|Late last month, the Australian Taxation Office (ATO) released a package of new guidance material that directly targets how trusts distribute income. Many family groups will pay higher taxes (now and potentially retrospectively) as a result of the ATO’s more aggressive approach.
Family trust beneficiaries at risk
The tax legislation contains an integrity rule, section 100A, which is aimed at situations where income of a trust is appointed in favour of a beneficiary but the economic benefit of the distribution is provided to another individual or entity. If trust distributions are caught by section 100A, then this generally results in the trustee being taxed at penalty rates rather than the beneficiary being taxed at their own marginal tax rates.
The latest guidance suggests that the ATO will be looking to apply section 100A to some arrangements that are commonly used for tax planning purposes by family groups. The result is a much smaller boundary on what is acceptable to the ATO which means that some family trusts are at risk of higher tax liabilities and penalties.
ATO redrawing the boundaries of what is acceptable
There are some important exceptions to section 100A, including where income is appointed to minor beneficiaries and where the arrangement is part of an ordinary family or commercial dealing. Much of the ATO’s recent guidance focuses on whether arrangements form part of an ordinary family or commercial dealing. The ATO notes that this exclusion won’t necessarily apply simply because arrangements are commonplace or they involve members of a family group. For example, the ATO suggests that section 100A could apply to some situations where a child gifts money that is attributable to a family trust distribution to their parents.
Who is likely to be impacted?
The ATO’s updated guidance focuses primarily on distributions made to adult children, corporate beneficiaries, and entities with losses. Depending on how arrangements are structured, there is potentially a significant level of risk. However, it is important to remember that section 100A is not confined to these situations.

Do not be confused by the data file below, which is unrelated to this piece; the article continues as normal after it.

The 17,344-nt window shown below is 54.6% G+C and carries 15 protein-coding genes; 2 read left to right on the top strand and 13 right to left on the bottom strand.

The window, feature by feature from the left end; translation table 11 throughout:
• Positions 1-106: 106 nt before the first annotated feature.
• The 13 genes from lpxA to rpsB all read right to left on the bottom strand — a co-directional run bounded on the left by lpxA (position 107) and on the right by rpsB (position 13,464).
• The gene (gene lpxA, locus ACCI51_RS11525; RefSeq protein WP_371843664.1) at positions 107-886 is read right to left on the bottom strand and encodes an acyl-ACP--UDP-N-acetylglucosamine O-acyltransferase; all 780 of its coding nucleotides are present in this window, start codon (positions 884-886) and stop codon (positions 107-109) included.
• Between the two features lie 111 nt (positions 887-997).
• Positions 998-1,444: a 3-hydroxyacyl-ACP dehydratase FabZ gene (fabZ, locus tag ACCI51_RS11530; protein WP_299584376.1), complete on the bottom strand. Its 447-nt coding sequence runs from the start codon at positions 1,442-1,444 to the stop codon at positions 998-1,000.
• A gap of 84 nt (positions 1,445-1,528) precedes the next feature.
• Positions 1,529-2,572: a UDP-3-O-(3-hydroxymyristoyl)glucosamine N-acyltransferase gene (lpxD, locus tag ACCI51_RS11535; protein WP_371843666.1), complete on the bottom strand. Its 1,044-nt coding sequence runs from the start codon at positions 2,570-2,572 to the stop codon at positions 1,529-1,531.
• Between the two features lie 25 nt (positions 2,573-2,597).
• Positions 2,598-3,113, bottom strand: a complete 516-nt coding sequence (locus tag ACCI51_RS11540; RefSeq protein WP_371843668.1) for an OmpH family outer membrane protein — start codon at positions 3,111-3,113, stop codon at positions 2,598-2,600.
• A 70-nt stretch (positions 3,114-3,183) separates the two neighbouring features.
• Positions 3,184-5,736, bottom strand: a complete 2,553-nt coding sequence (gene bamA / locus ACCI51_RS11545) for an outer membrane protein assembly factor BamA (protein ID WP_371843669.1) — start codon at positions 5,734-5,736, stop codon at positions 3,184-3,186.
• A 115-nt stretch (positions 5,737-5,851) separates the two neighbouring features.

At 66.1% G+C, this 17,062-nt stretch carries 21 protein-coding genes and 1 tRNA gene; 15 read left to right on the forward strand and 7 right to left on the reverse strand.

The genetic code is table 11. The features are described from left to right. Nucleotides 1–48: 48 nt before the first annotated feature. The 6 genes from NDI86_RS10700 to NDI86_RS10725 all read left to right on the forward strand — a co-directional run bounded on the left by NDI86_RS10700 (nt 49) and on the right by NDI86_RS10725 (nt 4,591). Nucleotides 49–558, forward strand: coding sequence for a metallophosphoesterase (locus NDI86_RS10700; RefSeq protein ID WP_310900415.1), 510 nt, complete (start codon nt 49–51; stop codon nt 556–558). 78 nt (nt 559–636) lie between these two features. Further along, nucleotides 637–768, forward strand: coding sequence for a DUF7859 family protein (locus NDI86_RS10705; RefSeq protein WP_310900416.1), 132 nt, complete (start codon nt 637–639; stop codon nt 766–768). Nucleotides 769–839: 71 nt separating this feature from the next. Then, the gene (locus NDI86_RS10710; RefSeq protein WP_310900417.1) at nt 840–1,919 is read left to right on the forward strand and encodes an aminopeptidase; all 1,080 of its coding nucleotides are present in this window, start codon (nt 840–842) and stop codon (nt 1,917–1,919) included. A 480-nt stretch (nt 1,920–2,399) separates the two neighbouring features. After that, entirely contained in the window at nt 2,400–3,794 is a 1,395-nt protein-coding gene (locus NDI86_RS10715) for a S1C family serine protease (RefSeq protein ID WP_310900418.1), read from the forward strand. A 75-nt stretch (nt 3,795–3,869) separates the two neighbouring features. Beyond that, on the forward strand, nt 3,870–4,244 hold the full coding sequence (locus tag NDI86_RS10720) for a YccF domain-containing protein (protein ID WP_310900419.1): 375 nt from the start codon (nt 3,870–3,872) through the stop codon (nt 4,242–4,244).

Distributions to beneficiaries who are under a legal disability (e.g., children under 18) are excluded from these rules.
For those with discretionary trusts it is important to ensure that all trust distribution arrangements are reviewed in light of the ATO’s latest guidance to determine the level of risk associated with the arrangements. It is also vital to ensure that appropriate documentation is in place to demonstrate how funds relating to trust distributions are being used or applied for the benefit of beneficiaries.
Companies entitled to trust income
As part of the broader package of updated guidance targeting trusts and trust distributions, the ATO has also released a draft determination dealing specifically with unpaid distributions owed by trusts to corporate beneficiaries. If the amount owed by the trust is deemed to be a loan then it can potentially fall within the scope of another integrity provision in the tax law, Division 7A.
Division 7A captures situations where shareholders or their related parties access company profits in the form of loans, payments or forgiven debts. If certain steps are not taken, such as placing the loan under a complying loan agreement, these amounts can be treated as deemed unfranked dividends for tax purposes and taxable at the taxpayer’s marginal tax rate.
The ATO’s views on “sub-trust arrangements” has also been updated. Basically, the ATO is suggesting that sub-trust arrangements will no longer be effective in preventing an unpaid trust distribution from being treated as a loan for Division 7A purposes if the funds are used by the trust, shareholder of the company or any of their related parties.
The new guidance represents a significant departure from the ATO’s previous position in some ways. The upshot is that in some circumstances, the management of unpaid entitlements will need to change. But, unlike the guidance on section 100A, these changes will only apply to trust entitlements arising on or after 1 July 2022.